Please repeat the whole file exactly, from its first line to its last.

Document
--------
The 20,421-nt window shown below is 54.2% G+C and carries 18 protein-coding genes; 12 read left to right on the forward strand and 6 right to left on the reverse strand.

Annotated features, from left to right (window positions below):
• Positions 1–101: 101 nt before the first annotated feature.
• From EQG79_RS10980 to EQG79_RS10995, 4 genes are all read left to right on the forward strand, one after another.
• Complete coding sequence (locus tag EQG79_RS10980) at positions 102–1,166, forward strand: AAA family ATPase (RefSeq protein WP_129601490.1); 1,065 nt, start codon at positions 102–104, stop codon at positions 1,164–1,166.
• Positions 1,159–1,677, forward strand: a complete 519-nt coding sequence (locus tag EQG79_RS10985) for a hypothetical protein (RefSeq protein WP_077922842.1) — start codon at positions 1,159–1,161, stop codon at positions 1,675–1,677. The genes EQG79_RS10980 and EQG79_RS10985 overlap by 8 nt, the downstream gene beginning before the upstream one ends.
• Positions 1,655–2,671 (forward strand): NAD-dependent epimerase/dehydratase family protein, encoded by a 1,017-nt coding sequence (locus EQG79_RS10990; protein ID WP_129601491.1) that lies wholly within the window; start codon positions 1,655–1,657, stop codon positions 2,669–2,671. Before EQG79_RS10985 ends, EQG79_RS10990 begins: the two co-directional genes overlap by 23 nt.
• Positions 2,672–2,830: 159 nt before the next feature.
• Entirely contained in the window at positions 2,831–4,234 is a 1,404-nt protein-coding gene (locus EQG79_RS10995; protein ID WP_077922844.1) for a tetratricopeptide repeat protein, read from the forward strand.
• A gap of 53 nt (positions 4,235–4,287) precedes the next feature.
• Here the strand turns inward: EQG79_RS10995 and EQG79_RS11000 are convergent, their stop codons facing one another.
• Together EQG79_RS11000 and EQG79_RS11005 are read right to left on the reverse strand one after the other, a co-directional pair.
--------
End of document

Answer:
The 20,421-nt window shown below is 54.2% G+C and carries 18 protein-coding genes; 12 read left to right on the forward strand and 6 right to left on the reverse strand.

Annotated features, from left to right (window positions below):
• Positions 1–101: 101 nt before the first annotated feature.
• From EQG79_RS10980 to EQG79_RS10995, 4 genes are all read left to right on the forward strand, one after another.
• Complete coding sequence (locus tag EQG79_RS10980) at positions 102–1,166, forward strand: AAA family ATPase (RefSeq protein WP_129601490.1); 1,065 nt, start codon at positions 102–104, stop codon at positions 1,164–1,166.
• Positions 1,159–1,677, forward strand: a complete 519-nt coding sequence (locus tag EQG79_RS10985) for a hypothetical protein (RefSeq protein WP_077922842.1) — start codon at positions 1,159–1,161, stop codon at positions 1,675–1,677. The genes EQG79_RS10980 and EQG79_RS10985 overlap by 8 nt, the downstream gene beginning before the upstream one ends.
• Positions 1,655–2,671 (forward strand): NAD-dependent epimerase/dehydratase family protein, encoded by a 1,017-nt coding sequence (locus EQG79_RS10990; protein ID WP_129601491.1) that lies wholly within the window; start codon positions 1,655–1,657, stop codon positions 2,669–2,671. Before EQG79_RS10985 ends, EQG79_RS10990 begins: the two co-directional genes overlap by 23 nt.
• Positions 2,672–2,830: 159 nt before the next feature.
• Entirely contained in the window at positions 2,831–4,234 is a 1,404-nt protein-coding gene (locus EQG79_RS10995; protein ID WP_077922844.1) for a tetratricopeptide repeat protein, read from the forward strand.
• A gap of 53 nt (positions 4,235–4,287) precedes the next feature.
• Here the strand turns inward: EQG79_RS10995 and EQG79_RS11000 are convergent, their stop codons facing one another.
• Together EQG79_RS11000 and EQG79_RS11005 are read right to left on the reverse strand one after the other, a co-directional pair.